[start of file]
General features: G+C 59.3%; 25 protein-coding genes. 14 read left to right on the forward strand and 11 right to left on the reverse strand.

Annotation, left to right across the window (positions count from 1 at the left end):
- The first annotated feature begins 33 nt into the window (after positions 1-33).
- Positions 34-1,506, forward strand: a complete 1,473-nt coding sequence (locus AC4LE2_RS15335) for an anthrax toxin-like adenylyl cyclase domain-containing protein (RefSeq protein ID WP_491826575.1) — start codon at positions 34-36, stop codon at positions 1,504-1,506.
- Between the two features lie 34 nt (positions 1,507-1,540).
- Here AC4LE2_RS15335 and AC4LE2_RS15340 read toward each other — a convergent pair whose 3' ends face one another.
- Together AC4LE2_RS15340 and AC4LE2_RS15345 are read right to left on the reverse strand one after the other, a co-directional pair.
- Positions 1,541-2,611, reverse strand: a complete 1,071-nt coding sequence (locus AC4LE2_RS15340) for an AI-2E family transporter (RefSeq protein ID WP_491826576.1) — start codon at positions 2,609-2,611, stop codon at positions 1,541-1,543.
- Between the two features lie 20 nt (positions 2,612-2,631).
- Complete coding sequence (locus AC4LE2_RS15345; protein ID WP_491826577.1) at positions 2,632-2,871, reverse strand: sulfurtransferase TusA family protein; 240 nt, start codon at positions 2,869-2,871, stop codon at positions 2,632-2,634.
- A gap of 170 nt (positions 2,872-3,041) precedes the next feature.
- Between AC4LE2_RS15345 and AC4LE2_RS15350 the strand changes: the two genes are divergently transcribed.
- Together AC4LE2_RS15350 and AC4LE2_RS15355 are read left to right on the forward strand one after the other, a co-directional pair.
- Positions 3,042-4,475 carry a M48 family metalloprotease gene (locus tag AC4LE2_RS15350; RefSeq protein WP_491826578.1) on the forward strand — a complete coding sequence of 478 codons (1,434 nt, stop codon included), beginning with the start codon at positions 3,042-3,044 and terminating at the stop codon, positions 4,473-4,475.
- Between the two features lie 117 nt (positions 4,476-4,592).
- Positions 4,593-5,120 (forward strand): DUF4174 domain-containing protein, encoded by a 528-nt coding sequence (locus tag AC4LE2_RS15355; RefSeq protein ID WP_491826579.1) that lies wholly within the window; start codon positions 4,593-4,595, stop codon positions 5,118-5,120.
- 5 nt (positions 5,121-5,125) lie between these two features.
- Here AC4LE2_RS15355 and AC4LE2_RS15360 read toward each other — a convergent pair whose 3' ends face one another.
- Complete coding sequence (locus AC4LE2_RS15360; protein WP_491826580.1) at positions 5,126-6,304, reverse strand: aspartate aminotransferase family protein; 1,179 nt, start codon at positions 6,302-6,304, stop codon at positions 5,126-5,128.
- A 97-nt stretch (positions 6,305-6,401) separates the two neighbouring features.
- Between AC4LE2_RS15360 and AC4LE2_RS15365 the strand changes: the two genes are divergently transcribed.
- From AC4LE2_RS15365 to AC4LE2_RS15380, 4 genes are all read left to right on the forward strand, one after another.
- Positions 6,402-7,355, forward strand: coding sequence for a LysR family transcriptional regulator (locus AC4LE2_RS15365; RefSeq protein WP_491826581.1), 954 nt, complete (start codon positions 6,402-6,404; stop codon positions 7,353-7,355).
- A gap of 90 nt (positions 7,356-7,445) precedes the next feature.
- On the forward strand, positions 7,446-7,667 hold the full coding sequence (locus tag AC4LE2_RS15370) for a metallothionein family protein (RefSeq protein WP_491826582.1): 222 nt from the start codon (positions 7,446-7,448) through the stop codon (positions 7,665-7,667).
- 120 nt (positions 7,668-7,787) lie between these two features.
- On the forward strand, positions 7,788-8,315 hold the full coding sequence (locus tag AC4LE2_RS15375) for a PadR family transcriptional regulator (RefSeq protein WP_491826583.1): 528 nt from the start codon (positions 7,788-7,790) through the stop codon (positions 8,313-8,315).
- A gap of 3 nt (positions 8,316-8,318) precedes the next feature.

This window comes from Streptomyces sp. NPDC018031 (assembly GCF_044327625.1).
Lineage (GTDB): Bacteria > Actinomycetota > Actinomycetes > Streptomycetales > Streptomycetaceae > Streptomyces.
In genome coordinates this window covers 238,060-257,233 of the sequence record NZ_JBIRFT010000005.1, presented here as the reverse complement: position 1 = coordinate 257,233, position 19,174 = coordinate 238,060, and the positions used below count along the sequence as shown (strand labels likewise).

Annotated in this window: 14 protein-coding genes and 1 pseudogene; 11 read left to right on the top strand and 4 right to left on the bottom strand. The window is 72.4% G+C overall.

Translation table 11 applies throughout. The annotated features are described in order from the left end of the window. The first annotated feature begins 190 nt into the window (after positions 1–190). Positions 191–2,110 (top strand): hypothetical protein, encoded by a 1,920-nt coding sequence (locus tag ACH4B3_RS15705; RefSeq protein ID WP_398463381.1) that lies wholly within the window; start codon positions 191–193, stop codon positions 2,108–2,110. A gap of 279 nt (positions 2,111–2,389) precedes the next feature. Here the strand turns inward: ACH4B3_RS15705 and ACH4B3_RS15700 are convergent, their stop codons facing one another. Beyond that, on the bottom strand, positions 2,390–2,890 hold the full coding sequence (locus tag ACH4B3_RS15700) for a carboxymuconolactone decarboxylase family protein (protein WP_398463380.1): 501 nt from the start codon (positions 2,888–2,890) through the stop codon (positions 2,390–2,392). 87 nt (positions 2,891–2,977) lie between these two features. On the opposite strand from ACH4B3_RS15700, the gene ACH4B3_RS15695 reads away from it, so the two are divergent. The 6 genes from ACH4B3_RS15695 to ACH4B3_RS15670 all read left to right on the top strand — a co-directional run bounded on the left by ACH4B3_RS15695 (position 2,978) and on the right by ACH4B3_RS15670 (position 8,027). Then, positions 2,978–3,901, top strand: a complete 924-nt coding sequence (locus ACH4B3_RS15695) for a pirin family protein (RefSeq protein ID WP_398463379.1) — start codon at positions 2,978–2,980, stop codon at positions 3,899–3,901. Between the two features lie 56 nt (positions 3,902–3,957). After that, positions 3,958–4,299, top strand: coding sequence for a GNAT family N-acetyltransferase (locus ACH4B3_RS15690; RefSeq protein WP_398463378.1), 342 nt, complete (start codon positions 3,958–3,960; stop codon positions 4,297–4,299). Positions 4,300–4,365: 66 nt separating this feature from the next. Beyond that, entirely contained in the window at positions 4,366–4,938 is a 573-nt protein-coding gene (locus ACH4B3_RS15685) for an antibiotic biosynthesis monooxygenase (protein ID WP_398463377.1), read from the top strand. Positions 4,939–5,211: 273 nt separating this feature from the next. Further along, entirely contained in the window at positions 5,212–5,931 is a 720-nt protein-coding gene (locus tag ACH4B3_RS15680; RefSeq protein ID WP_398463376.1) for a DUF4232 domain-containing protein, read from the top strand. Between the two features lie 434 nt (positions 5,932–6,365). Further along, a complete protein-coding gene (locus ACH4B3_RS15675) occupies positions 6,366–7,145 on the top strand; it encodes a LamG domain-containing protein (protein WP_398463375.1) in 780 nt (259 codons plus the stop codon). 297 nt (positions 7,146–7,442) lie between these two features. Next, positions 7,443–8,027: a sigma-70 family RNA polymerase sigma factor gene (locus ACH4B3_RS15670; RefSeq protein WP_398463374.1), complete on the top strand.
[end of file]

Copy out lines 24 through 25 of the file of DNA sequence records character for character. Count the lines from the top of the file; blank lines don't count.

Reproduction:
- A gap of 90 nt (positions 7,356-7,445) precedes the next feature.
- On the forward strand, positions 7,446-7,667 hold the full coding sequence (locus tag AC4LE2_RS15370) for a metallothionein family protein (RefSeq protein WP_491826582.1): 222 nt from the start codon (positions 7,446-7,448) through the stop codon (positions 7,665-7,667).